In this paper, we will fully consider the variability of user demand and task volume, as well as the heterogeneous situation of edge servers. We first propose a computation offloading method based on the Vickrey-Clarke-Groves (VCG) auction in game theory. The method adapts to the edge demand scenario with the unequal number of users and edge servers. Compared to classical algorithms and some advanced algorithms, this method has certain improvements in terms of EDR latency, energy consumption, and load balancing. Based on the method, we combine blockchain to optimize the incentive and trust mechanism of edge collaboration to improve edge node load balancing further. In addition, we propose corresponding strategies from both hardware and software perspectives to respond to the forking attack issue that may arise in the process of blockchain application in edge collaboration. We conducted experiments on a real-world dataset from the Central Business District of Melbourne (EUA datasets) [30], and the experimental results verified the algorithm’s effectiveness. The main contributions are as follows.

  • We attempt to apply the VCG auction method in scenarios where the number of users and edge devices are unequal, to optimize the computation offloading and resource allocation process and improve the load balancing of edge systems. The study considers edge user variability and edge facility heterogeneity.

  • We try to combine blockchain to optimize edge collaboration’s incentive and trust mechanism. We consider user privacy in data disclosure and the potential forking attack pitfalls in the edge environment, and propose corresponding solutions.

  • The performance is experimentally evaluated on a widely-used real-world dataset. Frequently, incentive collaboration outperforms internal collaboration and scenarios without collaboration, especially in service scenarios with uneven task distribution.

The rest of the paper is organized as follows: Related work section presents related work, System model and algorithm design section models the system and proposes solutions, Performance evaluation section designs experiments and evaluates the algorithm’s performance, and Conclusion section summarizes the paper.

Related work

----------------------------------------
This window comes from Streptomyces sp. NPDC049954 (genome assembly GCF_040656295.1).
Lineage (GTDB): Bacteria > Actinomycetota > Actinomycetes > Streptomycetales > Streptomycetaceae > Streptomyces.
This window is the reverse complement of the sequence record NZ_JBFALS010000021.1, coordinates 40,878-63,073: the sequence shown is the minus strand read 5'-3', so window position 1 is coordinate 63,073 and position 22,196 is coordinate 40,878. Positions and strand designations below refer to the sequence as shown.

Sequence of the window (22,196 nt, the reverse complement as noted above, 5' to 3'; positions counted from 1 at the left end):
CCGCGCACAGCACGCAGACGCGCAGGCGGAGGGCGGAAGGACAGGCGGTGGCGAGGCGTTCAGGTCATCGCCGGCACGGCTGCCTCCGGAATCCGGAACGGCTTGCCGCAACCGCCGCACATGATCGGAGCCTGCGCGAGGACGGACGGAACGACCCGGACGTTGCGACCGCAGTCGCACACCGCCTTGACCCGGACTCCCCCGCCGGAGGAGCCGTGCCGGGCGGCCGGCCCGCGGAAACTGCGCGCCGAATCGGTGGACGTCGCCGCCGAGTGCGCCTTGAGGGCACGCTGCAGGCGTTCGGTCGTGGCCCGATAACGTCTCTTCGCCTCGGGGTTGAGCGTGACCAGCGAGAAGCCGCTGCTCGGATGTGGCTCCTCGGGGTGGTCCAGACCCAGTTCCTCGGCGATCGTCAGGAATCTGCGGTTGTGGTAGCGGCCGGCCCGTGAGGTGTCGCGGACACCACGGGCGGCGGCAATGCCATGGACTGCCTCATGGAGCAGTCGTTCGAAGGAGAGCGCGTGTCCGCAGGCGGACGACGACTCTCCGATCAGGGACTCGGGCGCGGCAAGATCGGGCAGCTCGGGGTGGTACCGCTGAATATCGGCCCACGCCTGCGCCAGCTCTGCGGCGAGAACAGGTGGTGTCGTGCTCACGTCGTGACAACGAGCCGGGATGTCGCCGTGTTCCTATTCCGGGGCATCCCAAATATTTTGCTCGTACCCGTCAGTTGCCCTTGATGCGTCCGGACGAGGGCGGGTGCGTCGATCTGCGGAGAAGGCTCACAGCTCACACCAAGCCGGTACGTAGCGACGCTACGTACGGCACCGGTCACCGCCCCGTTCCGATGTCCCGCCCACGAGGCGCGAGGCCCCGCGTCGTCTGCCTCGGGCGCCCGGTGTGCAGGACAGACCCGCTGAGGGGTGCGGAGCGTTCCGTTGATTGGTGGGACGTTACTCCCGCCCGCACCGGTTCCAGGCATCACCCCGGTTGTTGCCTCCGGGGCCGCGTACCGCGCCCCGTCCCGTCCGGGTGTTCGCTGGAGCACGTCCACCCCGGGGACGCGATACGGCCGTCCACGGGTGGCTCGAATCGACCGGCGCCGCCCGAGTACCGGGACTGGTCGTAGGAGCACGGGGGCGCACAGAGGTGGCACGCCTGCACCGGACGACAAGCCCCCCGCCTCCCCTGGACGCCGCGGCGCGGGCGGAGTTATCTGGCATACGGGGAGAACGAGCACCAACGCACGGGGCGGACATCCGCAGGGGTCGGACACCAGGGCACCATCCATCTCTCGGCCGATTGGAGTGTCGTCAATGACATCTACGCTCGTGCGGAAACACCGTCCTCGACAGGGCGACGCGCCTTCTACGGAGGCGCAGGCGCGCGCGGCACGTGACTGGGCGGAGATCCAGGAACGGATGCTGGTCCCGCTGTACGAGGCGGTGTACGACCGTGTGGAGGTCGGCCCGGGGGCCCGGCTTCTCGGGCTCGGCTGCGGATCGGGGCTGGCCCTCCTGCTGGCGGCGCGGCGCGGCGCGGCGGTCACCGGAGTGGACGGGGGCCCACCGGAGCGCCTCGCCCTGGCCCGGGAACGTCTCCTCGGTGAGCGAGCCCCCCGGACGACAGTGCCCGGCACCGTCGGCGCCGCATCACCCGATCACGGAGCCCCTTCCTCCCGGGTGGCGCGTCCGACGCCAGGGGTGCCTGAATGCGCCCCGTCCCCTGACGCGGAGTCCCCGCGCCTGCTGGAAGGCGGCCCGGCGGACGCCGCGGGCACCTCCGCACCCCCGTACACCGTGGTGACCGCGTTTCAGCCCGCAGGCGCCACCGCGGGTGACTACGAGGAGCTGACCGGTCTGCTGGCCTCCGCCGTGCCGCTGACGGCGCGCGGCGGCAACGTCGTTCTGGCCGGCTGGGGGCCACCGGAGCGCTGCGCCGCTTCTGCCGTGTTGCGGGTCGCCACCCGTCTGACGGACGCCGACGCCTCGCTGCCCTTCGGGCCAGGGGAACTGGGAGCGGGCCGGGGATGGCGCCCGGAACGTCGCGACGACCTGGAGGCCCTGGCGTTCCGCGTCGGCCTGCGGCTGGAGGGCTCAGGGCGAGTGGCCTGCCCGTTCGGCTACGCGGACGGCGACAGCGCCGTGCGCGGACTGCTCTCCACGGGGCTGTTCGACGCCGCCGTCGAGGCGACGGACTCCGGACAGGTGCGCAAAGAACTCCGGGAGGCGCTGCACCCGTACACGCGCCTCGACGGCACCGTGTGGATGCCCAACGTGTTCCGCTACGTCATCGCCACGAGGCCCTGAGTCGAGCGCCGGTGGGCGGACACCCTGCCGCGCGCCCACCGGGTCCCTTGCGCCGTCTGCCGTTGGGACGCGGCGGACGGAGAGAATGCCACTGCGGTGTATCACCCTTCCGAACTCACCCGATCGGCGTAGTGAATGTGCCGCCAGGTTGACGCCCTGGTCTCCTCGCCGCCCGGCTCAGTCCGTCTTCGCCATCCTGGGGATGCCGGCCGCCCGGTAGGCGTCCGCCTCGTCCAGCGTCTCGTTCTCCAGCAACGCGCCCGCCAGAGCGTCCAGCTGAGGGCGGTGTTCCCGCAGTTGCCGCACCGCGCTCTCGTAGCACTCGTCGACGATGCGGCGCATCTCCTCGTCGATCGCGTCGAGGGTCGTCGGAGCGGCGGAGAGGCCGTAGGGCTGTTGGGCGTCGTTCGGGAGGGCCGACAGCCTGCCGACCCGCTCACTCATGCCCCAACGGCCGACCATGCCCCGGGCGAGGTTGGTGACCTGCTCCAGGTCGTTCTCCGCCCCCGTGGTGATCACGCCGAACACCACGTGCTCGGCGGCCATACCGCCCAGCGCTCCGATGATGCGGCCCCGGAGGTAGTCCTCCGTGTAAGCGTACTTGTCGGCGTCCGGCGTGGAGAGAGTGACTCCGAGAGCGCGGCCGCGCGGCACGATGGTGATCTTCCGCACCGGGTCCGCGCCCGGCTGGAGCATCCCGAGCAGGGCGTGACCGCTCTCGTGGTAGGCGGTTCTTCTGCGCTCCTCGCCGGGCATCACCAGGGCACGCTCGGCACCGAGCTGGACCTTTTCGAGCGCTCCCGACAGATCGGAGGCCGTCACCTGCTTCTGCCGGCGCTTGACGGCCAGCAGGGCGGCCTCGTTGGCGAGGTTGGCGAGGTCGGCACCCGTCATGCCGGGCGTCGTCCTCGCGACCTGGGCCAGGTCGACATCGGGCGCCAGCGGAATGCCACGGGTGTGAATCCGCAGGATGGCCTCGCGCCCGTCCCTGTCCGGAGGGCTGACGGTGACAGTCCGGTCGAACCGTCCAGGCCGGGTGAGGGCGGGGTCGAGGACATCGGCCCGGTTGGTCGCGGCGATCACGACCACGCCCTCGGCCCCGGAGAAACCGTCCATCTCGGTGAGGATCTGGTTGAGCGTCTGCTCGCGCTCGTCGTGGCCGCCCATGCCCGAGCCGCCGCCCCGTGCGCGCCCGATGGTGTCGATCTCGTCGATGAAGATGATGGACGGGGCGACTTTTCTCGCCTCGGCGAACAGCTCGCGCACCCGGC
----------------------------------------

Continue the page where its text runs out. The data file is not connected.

Currently, some scholars have conducted research on the problem of computation offloading and edge collaboration in edge environments and achieved some results. Some relevant studies are summarized as follows:

The literature [4] addressed the integrity problem of managing high-density IoT devices in the current edge computing environment, modeled the allocation process of service resources as a Markov decision process (MDP), and trained the allocation policy to maximize the confidence gain by reinforcement learning (RL) methods. The literature [5] proposed a reinforcement learning-based task offloading strategy that considers offloading tasks from IoT devices to the edge to improve the battery lifetime. The literature [6] integrated the channel quality and queue state between the user and edge sides, modeled the computation offloading problem as a MDP, and proposed a deep Q-network-based offloading strategy to minimize the long-term cost. The literature [7] considered the cost-effectiveness issue of supporting non-orthogonal multiple access (NOMA) in the IoT scenario from the perspective of edge caching. To minimize energy consumption, the literature [8] investigated the problem of computation offloading and resource allocation in smart buildings and environments, and combines stochastic optimization techniques. Considering the limited resources of wireless networks and IoT devices, to balance the latency and energy consumption, the literature [9] represented the computation offloading and user scheduling process as a MDP and proposed a neural network architecture combined with deep reinforcement learning (DRL). Also using DRL method, the literature [10] studied the Industrial Internet of Things (IIoT) scenario with multiple IoT devices and multiple edge servers, and this article aimed to minimize long-term energy consumption. And the literature [11] proposed a dynamic task offloading strategy, aimed at optimizing the task scheduling problem in the MEC system of Digital Twin technology. The literature [12] considered scheduling cloud computing resources to reduce energy consumption on mobile, modeled the selection problem of mobile services as an energy consumption model, and solved it by genetic algorithms. The literature [13] applied blockchain to task mining, modeled the task offloading problem as a Markov decision, and introduced adaptive genetic algorithms to DRL to improve the convergence speed. To determine the user-task offloading ratio and implement adaptive task scheduling in a highly dynamic Telematics environment, the literature [14] proposed a bilateral matching algorithm to determine the optimal scheduling method, which calculates the offloading rate by convex optimization and thus implements a non-cooperative game. The literature [15] integrated computational and communication resources and proposed a primal pairwise optimization framework to schedule user tasks online, specifically considering the user’s task size, latency and preferences to maximize social welfare. The literature [16] modeled the resource competition and service selection problem as a nonconvex optimization problem and proposed an online offloading strategy based on Lyapunov optimization for more complex edge environments. Combined with game theory, the literature [17, 18] explored the computation offloading problem from different perspective angles of QoS-aware and NOMA-enabled.